Tacitus did write fancifully and with disdain about the Jews and their origins. The accuracy of his history is laughable. Then he writes about the dealings of the Romans with Judea with far more certainty including the beginnings of the Jewish War and preparation for the assault on the walls of Jerusalem. All in the first 13 pages of Book 5 of his ‘Histories’. Unfortunately we only have 26 pages of Book 5 extant. Read a few pages and you will see what I mean about its accuracy on Judaism.

Also Tacitus did reference a group associated with the Fire of Rome in 64 AD/CE that Nero placed the blame on:

“…Nero fastened the guilt and inflicted the most exquisite punishments on a class hated for their disgraceful acts, called Chrestians by the populace. Christ (probably Chrestus in the original), from whom the name had its origin. …”

Suetonius also references Roman persecution of this group of ‘Chrestiani’ who followed a leader called ‘Chrestus:’

“As the Jews were making constant disturbances at the instigation of Chrestus, he [ Claudius ] expelled them [the Jews] from Rome”

Neither the Tacitus or Suetonius reference says a whole lot about the group in question but the references do square with early Christian history and recollection.

There are some diehards with vested interests that try to refute any reference to the early Christians and try to represent the mention of ‘Chrestians’ as some other group called ‘the Goodies’ (which is what the word means) and a follower of a leader called ‘the Good guy. ’ That possibility is rather disingenuous and unconvincing particularly since the group in question was a Jewish group. Show me any references to another Jewish group with a name that sounds suspiciously like Christians? Unlikely and pretty far-fetched. It is far more likely that the Romans merely misunderstood their real nickname and tagged them with a similar sounding one instead.

Besides Tacitus, what did any of the other Roman writers say about the revolt of Judea in 66-70 AD/CE and groups and the leaders involved? Yet it was a major military campaign and we have the coins to show for it? What we do have comes mostly from Josephus.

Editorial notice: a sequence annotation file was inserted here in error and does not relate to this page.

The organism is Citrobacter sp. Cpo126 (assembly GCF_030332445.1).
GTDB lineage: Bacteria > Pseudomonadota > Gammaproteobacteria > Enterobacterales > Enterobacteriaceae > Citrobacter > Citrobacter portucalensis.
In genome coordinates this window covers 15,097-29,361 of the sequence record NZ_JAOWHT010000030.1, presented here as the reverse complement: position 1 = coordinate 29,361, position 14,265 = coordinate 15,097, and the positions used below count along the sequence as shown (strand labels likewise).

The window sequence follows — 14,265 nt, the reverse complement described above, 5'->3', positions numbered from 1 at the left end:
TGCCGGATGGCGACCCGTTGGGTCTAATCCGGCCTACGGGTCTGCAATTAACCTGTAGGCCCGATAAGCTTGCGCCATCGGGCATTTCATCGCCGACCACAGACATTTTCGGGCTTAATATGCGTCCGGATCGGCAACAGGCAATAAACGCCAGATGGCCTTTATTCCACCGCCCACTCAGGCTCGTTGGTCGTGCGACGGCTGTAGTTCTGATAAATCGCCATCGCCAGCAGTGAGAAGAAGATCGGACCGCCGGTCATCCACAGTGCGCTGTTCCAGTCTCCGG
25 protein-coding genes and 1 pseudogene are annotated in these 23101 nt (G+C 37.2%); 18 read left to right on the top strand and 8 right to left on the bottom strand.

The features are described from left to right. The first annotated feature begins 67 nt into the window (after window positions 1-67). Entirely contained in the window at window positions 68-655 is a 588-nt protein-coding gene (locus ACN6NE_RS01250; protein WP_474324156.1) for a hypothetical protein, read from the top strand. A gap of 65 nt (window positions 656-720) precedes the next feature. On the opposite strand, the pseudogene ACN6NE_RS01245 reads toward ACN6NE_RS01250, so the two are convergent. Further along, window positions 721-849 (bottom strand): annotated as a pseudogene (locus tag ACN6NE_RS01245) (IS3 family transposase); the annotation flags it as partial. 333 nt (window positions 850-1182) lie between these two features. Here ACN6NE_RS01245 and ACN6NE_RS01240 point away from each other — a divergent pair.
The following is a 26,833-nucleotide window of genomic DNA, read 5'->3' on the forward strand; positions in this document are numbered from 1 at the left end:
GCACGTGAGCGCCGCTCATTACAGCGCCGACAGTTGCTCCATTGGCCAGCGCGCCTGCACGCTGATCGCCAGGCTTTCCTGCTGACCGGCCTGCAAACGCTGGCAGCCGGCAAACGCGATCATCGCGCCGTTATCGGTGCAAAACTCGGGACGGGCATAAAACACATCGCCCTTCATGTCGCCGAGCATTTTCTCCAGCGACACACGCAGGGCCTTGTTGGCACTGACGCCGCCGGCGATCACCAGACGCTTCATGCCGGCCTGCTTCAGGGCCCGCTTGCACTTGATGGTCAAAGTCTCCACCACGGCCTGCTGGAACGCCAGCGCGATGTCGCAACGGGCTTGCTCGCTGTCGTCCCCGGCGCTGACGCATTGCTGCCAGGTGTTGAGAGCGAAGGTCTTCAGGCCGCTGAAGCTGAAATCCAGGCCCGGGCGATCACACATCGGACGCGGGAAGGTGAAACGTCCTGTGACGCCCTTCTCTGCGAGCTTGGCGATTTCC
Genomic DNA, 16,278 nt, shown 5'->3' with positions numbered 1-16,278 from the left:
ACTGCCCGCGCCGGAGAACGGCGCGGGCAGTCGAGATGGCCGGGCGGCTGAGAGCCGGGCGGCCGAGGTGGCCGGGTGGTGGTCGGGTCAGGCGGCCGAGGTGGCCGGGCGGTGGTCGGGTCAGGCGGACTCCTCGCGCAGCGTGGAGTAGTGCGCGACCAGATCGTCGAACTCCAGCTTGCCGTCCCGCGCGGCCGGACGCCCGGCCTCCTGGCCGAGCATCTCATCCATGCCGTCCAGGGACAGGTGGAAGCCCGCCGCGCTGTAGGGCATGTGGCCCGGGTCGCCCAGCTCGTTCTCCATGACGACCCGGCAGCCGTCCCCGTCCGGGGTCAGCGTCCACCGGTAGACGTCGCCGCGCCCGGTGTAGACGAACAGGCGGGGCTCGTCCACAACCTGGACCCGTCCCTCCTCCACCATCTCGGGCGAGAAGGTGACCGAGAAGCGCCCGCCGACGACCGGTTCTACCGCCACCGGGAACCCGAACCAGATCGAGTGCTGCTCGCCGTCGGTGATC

Josephus

While we are at it Josephus did mention John the Baptist and James the Just (an early Christian leader and brother of Jesus). However his statement about Jesus is disputed and obviously has been heavily tampered with to the point that it is hard to be certain exactly what he did originally say.

Origen mentions the Josephus references in “Against Celsus” circa 248 AD/CE and makes it plain that Josephus did not believe that Jesus was the Christ or Messiah. But by 325 and in the writing of Eusebius, Josephus is quoted in its current form with the statement-“He was the Christ”. Obviously in the interim changes had been made to the text. Even greater and more obvious additions can be observed in the Slavonic editions of Josephus which were derived from the Aramaic manuscripts of his works.

Nevertheless, most historians believe that Josephus did reference Jesus in some form or another even if we can’t fully recover his exact statement.

Philo?

Philo was another Jewish writer from the first century. Some ask why he didn’t mention Jesus and early Christianity since he was a contemporary. But he also didn’t say anything about the Herodians even though he was close to that ruling family and had a nephew that even married into that family; but he seems to be rather silent when it comes to that very interesting group of folks. Ditto for the Ananias High Priestly family in Jerusalem which he might have been directly related to.

Conclusions

Point is, silence from ancient sources doesn’t really mean whole lot. Many documents cited by ancient writers are no longer extant and some have obviously been tampered with and others we do have are obviously inaccurate (ie: Tacitus on Jewish origins and history). Plus there were not that many sources in the first place.

Nevertheless, it is obvious from the sources we do have; the writings of Paul; the mention of John the Baptist, James, and Jesus in Josephus;  the reference by Tacitus to the ‘Fire of Rome’ and Nero in 64AD/CE; along with the mention by Suetonius that emperor Claudius (41-54 AD/CE) expelled followers of ‘Chestus’ from Rome; that Christianity had its beginning in the first century and was becoming a large enough movement to cause the Romans some concerns by the time Pliny the Younger mentions it in 112 AD/CE.